Where the cost of land and construction is high, there are two ways to make a project economically viable:  1) build a few, large high-end units that will sell for a very high price, or 2) build more smaller, modestly-finished units that can be sold for reasonable prices.  In both cases, the builder typically constructs the same amount of building area, however in the latter case, more people can live in the development at accessible prices.  The other major benefit of higher density housing is that it is more ecologically sustainable – more people sharing a plot of land reduces the per person impact on the fragile environment.

I appreciate that my neighbors want to preserve green space and promote environmental sustainability.  However, for every unit not built in high land-cost JP, another one will built by a developer on cheaper land:  usually suburban farmland and rural habitats, which increases car-dependence, long commutes, and per capita carbon footprint.  Therefore, higher density on our street will support not only economic justice, but also environmental stewardship.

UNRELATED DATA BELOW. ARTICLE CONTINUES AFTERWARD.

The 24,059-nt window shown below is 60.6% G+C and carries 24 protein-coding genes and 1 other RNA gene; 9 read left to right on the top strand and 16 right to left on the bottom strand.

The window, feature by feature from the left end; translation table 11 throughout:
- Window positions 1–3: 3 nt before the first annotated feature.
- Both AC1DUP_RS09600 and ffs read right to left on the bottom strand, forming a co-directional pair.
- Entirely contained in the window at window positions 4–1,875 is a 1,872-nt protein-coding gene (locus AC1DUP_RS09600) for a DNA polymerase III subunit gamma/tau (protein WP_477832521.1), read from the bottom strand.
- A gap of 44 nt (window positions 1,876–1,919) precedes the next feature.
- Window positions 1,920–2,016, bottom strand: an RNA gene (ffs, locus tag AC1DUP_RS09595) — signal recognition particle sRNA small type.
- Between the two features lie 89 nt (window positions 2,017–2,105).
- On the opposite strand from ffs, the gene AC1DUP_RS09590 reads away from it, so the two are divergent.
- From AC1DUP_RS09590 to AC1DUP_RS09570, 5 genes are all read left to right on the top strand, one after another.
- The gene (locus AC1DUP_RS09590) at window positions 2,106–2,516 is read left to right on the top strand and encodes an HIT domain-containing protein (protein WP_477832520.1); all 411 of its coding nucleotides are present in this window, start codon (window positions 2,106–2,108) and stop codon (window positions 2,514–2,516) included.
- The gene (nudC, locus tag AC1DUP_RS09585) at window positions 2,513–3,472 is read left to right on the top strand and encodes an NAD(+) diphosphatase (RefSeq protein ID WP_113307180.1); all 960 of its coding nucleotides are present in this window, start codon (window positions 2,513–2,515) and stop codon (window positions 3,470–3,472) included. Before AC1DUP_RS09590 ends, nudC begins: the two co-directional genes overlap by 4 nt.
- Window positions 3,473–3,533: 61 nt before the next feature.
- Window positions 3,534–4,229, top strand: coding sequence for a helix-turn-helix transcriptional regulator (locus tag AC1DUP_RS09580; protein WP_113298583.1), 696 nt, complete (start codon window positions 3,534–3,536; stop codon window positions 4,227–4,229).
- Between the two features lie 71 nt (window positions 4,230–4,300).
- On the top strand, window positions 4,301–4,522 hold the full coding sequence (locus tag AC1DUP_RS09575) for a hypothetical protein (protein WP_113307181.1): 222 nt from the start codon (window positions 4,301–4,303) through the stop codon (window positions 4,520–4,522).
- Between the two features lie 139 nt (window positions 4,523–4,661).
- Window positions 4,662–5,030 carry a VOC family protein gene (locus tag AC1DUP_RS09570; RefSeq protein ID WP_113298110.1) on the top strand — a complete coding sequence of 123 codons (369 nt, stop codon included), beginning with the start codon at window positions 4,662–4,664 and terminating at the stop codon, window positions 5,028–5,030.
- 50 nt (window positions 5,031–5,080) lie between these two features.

In the interest of sustainability, I urge the developer to apply for a zoning variance to reduce the number of parking spaces from 1.4 spaces per unit to 1 or fewer.  JP is well served by the T, Hubway bike share, bike lanes, Car-share, and nice sidewalks.  We should be discouraging, not encouraging, car ownership.  Parked cars take up green space; rolling cars increase traffic and generate carbon.  Furthermore, limiting the number of parking spaces will reduce development cost at 73 Sheridan, thus potentially increasing housing affordability while abutters and buyers will see more green space and less asphalt.

Lastly, I believe Lee Goodman and his architects have proposed three generally attractive development schemes for our consideration.  The designs are contemporary, rather than faux Victorian, and maintain the scale of adjacent buildings.  I also agree with Gonsalves and King that the front of the buildings ought to sit closer to the street.